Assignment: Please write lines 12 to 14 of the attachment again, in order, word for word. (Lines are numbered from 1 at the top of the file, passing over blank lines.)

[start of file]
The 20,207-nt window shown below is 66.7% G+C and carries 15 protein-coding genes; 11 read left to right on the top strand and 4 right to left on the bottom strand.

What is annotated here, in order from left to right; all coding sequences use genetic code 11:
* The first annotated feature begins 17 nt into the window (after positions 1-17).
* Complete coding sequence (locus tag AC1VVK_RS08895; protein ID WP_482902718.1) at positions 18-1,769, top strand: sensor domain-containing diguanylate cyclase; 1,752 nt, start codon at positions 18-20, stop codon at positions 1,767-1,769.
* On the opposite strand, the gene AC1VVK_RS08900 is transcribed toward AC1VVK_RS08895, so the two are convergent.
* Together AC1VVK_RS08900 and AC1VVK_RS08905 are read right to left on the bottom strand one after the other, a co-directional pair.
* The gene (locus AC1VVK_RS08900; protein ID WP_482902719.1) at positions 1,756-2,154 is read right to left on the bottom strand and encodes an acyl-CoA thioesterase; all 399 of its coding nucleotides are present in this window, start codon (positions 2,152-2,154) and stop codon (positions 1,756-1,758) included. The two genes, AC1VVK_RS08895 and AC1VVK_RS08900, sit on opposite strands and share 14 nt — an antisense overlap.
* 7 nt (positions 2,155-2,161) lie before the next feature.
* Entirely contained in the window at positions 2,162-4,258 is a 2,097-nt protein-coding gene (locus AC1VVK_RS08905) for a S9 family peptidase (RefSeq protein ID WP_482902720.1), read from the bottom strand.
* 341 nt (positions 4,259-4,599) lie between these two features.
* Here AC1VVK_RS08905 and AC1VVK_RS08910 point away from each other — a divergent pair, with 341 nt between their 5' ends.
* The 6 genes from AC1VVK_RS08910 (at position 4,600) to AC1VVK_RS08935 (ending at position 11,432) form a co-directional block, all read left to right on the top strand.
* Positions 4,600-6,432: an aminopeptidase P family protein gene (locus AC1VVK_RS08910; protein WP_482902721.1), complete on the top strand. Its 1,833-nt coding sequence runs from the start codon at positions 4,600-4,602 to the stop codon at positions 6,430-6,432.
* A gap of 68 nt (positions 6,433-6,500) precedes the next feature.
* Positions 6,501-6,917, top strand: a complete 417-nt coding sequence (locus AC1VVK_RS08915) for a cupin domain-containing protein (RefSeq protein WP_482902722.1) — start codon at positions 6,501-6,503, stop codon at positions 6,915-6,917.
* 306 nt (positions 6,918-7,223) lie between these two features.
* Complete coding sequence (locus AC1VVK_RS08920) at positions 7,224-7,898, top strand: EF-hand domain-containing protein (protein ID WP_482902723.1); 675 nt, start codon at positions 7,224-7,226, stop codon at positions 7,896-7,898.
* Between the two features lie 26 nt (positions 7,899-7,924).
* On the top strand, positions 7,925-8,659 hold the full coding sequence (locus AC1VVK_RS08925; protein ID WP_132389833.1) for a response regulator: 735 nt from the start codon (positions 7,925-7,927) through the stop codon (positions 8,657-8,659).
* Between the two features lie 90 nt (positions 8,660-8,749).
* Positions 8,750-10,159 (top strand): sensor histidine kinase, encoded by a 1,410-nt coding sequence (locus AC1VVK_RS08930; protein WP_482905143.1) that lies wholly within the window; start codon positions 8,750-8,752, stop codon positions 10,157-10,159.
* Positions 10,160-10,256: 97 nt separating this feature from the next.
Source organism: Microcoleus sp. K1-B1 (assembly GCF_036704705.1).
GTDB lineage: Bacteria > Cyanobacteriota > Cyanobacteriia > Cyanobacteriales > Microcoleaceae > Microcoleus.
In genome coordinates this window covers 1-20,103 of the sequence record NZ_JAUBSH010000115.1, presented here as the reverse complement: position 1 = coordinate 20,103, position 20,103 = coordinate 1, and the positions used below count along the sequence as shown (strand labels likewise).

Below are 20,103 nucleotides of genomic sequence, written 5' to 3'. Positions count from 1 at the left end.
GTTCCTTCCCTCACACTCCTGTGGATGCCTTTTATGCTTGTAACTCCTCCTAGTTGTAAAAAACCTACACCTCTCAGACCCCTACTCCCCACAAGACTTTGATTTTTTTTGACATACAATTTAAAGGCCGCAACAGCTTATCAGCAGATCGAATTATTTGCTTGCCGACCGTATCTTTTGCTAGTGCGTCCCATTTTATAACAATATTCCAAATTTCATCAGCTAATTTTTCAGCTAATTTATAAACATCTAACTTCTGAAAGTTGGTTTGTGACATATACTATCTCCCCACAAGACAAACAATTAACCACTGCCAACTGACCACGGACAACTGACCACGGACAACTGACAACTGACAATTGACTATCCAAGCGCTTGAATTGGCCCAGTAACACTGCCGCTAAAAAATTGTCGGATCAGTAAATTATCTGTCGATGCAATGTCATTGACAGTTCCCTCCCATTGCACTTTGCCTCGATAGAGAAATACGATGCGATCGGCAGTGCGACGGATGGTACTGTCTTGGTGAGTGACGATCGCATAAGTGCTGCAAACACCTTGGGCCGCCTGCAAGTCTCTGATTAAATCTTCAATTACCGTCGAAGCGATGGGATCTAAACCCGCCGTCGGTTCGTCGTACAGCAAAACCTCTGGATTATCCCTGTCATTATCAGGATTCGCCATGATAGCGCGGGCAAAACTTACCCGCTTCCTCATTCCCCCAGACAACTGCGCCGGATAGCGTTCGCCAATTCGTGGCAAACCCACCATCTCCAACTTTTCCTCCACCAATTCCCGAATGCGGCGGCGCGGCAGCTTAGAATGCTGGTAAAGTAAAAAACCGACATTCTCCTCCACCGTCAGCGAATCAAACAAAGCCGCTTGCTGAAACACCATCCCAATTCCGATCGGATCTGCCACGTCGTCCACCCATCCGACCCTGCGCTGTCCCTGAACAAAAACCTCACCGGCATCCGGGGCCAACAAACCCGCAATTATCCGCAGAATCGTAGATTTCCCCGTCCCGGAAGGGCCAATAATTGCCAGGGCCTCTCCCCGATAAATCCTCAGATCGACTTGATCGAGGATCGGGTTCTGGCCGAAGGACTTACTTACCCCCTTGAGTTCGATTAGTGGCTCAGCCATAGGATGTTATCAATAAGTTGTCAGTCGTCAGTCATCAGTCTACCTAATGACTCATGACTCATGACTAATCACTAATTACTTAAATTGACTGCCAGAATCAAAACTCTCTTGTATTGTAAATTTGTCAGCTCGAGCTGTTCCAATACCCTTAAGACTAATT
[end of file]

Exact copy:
* The 6 genes from AC1VVK_RS08910 (at position 4,600) to AC1VVK_RS08935 (ending at position 11,432) form a co-directional block, all read left to right on the top strand.
* Positions 4,600-6,432: an aminopeptidase P family protein gene (locus AC1VVK_RS08910; protein WP_482902721.1), complete on the top strand. Its 1,833-nt coding sequence runs from the start codon at positions 4,600-4,602 to the stop codon at positions 6,430-6,432.
* A gap of 68 nt (positions 6,433-6,500) precedes the next feature.